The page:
Thursday, 10 April 2008

J7 Decline to participate in BBC's Conspiracy Files

Shortly after the second anniversary of 7th July 2005, J7: The July 7th Truth Campaign was contacted by Chris Alcock of the BBC who advised us of plans for a BBC documentary covering the events of 7th July 2005. No detail about the nature of the 'documentary' was provided until five months later, in December 2007, when another BBC employee, Assistant Producer Susan Prichard, advised us by email that the BBC production in question, rather than being a serious documentary effort for which the BBC was once well known, was in fact an episode of BBC2's risible Conspiracy Files series.

For anyone that missed out on the 'privilege' of watching the first four episodes of the Conspiracy Files, previous programmes have covered the events of 11th September 2001, the death of weapons inspector Dr David Kelly, the murder of Dodi Fayed and the Oklahoma bombing.

Upon learning that our assistance was being requested in connection with the production of an episode of the formulaic Conspiracy Files rather than a serious, honest, open-minded and in-depth documentary that examined the official Home Office account of events -- the original 'conspiracy theory' about what happened -- the lack of evidence to support it, the errors exposed by J7's ongoing research and the numerous anomalies and inconsistencies in the story the government has endeavoured to fob the British public off with in place of a full and independent public inquiry outside of the Inquiries Act 2005, J7 issued a response to the BBC declining to participate in the programme and outlining our reasons for reaching this decision. What follows is a full copy of the J7 response to the BBC request to participate in its Conspiracy Files series. Much of what is written below is equally applicable to other broadcast and print media:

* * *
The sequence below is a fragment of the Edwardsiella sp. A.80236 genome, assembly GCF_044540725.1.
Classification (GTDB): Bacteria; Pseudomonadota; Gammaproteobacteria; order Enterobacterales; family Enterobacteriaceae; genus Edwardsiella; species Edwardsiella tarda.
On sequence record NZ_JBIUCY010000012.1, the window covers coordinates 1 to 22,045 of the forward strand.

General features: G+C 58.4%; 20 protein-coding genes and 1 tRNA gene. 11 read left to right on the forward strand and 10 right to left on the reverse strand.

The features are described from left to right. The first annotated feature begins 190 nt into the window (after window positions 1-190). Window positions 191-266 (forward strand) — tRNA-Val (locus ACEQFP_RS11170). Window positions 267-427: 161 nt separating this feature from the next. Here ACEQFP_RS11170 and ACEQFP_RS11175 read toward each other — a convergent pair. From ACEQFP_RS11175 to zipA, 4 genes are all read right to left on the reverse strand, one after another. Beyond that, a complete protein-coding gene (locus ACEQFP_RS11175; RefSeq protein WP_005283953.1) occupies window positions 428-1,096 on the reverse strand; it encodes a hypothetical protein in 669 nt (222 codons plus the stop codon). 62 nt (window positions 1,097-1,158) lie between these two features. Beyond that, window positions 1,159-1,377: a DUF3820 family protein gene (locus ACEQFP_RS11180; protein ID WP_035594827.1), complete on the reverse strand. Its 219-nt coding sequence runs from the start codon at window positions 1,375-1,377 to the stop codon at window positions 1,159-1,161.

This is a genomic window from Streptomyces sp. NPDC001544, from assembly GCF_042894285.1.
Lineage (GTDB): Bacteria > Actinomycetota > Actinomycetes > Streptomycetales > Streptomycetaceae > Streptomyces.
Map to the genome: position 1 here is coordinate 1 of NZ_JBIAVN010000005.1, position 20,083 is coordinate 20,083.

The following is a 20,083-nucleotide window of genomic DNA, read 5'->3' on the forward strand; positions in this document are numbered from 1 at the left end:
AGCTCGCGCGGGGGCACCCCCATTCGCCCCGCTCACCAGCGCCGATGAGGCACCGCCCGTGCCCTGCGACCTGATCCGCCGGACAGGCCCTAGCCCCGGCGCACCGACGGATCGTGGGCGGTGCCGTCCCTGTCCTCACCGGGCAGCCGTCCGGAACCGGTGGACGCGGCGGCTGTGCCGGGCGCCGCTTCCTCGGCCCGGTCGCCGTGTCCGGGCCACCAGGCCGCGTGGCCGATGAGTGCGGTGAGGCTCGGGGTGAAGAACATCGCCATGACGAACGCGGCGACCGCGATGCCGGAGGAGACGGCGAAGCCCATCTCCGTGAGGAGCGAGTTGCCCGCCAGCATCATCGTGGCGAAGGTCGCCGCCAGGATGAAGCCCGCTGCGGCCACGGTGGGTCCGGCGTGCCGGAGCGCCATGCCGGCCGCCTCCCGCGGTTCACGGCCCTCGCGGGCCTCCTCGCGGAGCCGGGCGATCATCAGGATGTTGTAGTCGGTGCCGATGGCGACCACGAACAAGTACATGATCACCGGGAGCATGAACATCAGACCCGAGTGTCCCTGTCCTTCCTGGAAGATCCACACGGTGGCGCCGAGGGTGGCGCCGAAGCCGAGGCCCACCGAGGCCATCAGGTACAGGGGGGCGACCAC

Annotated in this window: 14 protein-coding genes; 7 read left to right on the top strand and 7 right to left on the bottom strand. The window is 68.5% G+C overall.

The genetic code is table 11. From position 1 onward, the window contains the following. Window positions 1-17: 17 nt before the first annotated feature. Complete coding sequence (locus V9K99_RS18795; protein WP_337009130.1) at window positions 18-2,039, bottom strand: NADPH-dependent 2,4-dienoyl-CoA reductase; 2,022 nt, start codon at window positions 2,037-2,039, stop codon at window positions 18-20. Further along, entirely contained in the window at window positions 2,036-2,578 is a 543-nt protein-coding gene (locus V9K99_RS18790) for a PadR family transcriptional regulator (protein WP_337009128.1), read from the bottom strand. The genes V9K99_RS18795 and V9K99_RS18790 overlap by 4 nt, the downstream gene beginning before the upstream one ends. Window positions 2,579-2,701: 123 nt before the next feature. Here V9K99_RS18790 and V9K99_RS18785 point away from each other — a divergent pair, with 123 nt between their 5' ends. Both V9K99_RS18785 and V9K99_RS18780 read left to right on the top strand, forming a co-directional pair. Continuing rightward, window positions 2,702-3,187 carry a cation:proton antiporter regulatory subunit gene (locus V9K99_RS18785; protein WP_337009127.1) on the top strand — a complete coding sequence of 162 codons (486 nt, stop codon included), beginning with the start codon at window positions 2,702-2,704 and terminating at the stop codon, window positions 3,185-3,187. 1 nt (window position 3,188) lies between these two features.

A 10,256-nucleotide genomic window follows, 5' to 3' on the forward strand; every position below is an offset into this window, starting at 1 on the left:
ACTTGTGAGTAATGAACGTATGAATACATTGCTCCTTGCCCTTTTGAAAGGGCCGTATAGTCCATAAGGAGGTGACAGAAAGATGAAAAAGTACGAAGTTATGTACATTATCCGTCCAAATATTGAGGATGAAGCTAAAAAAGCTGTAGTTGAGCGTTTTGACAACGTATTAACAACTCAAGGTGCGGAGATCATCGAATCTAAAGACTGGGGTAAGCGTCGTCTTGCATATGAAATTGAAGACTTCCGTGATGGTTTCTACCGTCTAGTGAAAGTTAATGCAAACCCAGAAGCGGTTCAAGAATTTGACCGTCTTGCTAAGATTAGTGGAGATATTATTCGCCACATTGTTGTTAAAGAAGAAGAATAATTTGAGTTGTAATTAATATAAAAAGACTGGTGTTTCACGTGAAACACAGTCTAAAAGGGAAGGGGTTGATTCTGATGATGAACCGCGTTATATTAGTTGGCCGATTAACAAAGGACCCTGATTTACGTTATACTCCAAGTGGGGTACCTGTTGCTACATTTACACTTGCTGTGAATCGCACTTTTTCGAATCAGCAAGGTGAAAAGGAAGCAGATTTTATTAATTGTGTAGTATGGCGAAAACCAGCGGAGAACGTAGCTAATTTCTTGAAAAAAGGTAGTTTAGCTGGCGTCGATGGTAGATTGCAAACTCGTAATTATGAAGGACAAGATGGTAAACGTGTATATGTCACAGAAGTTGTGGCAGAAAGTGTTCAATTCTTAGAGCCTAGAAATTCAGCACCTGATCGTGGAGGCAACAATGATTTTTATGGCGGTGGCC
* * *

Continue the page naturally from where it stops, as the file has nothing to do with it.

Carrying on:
A full copy of the letter can be found here:

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